Tanaka praised the completion in November of work to remove all spent nuclear fuel from the No. 4 reactor building, as well as changes to work procedures that he said allows for the completion of the work at the No. 2 reactor trench. Hiromi Kumai , NRA Head Signals Massive Release of Tainted Water to Help Decommission Fukushima Site Asahi Shimbun December 13, 2014
The contradictory statements of the NRA chief avoid addressing the broader implications, by giving the impression that the issue is local and that local fishermen off the Fukushima coast will be consulted.
Additional articles and videos on Fukushima and Nuclear Radiation are available at Global Research’s Dossier on The Environment
Nuclear Radiation: Categorization
At Fukushima, reports confirm that alpha, beta, gamma particles and neutrons have been released:
“While non-ionizing radiation and x-rays are a result of electron transitions in atoms or molecules, there are three forms of ionizing radiation that are a result of activity within the nucleus of an atom. These forms of nuclear radiation are alpha particles (α-particles), beta particles (β-particles) and gamma rays (γ-rays).
Alpha particles are heavy positively charged particles made up of two protons and two neutrons. They are essentially a helium nucleus and are thus represented in a nuclear equation by either α or . See the Alpha Decay page for more information on alpha particles.
Beta particles come in two forms: and . particles are just electrons that have been ejected from the nucleus. This is a result of sub-nuclear reactions that result in a neutron decaying to a proton. The electron is needed to conserve charge and comes from the nucleus. It is not an orbital electron. particles are positrons ejected from the nucleus when a proton decays to a neutron. A positron is an anti-particle that is similar in nearly all respects to an electron, but has a positive charge. See the Beta Decay page for more information on beta particles.
Gamma rays are photons of high energy electromagnetic radiation (light). Gamma rays generally have the highest frequency and shortest wavelengths in the electromagnetic spectrum. There is some overlap in the frequencies of gamma rays and x-rays; however, x-rays are formed from electron transitions while gamma rays are formed from nuclear transitions. See the Gamma Rays for more” (SOURCE: Canadian Nuclear Association)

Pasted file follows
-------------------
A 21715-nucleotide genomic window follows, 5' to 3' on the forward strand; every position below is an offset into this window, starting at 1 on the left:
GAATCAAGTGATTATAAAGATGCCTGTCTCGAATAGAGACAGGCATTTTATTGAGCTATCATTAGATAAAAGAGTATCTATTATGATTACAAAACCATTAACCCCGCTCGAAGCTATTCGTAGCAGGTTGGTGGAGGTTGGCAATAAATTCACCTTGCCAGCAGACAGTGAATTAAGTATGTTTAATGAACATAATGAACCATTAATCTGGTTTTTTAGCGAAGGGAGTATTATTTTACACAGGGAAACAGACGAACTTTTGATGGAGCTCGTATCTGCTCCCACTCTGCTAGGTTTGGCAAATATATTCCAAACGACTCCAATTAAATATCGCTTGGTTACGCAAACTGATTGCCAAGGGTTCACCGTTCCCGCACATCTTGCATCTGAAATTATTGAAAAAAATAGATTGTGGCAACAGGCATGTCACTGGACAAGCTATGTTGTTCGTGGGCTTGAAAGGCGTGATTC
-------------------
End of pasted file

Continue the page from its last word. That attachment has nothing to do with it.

“A neutron is a particle that is found in the nucleus, or center, of atoms. It has a mass very close to protons, which also reside in the nucleus of atoms. Together, they make up almost all of the mass of individual atoms. Each has a mass of about 1 amu, which is roughly 1.6×10-27kg. Protons have a positive charge and neutrons have no charge, which is why they were more difficult to discover.” (SOURCE: Neutron Radiation)
“Many different radioactive isotopes are used in or are produced by nuclear reactors. The most important of these are described below:
1. Uranium 235 (U-235) is the active component of most nuclear reactor fuel.
2. Plutonium (Pu-239) is a key nuclear material used in modern nuclear weapons and is also present as a by-product in certain reprocessed fuels used in some nuclear reactors. Pu-239 is also produced in uranium reactors as a byproduct of fission of U-235.
3. Cesium (Cs-137 ) is a fission product of U-235. It emits beta and gamma radiationand can cause radiation sickness and death if exposures are high enough. …
4. Iodine 131 (I-131), also a fission product of U-235, emits beta and gamma radiation. After inhalation or ingestion, it is absorbed by and concentrated in the thyroid gland, where its beta radiation damages nearby thyroid tissue (SOURCE: Amesh A. Adalja, MD, Eric S. Toner, MD, Anita Cicero, JD, Joseph Fitzgerald, MS, MPH, and Thomas V. Inglesby MD, Radiation at Fukushima: Basic Issues and Concepts, March 31, 2011)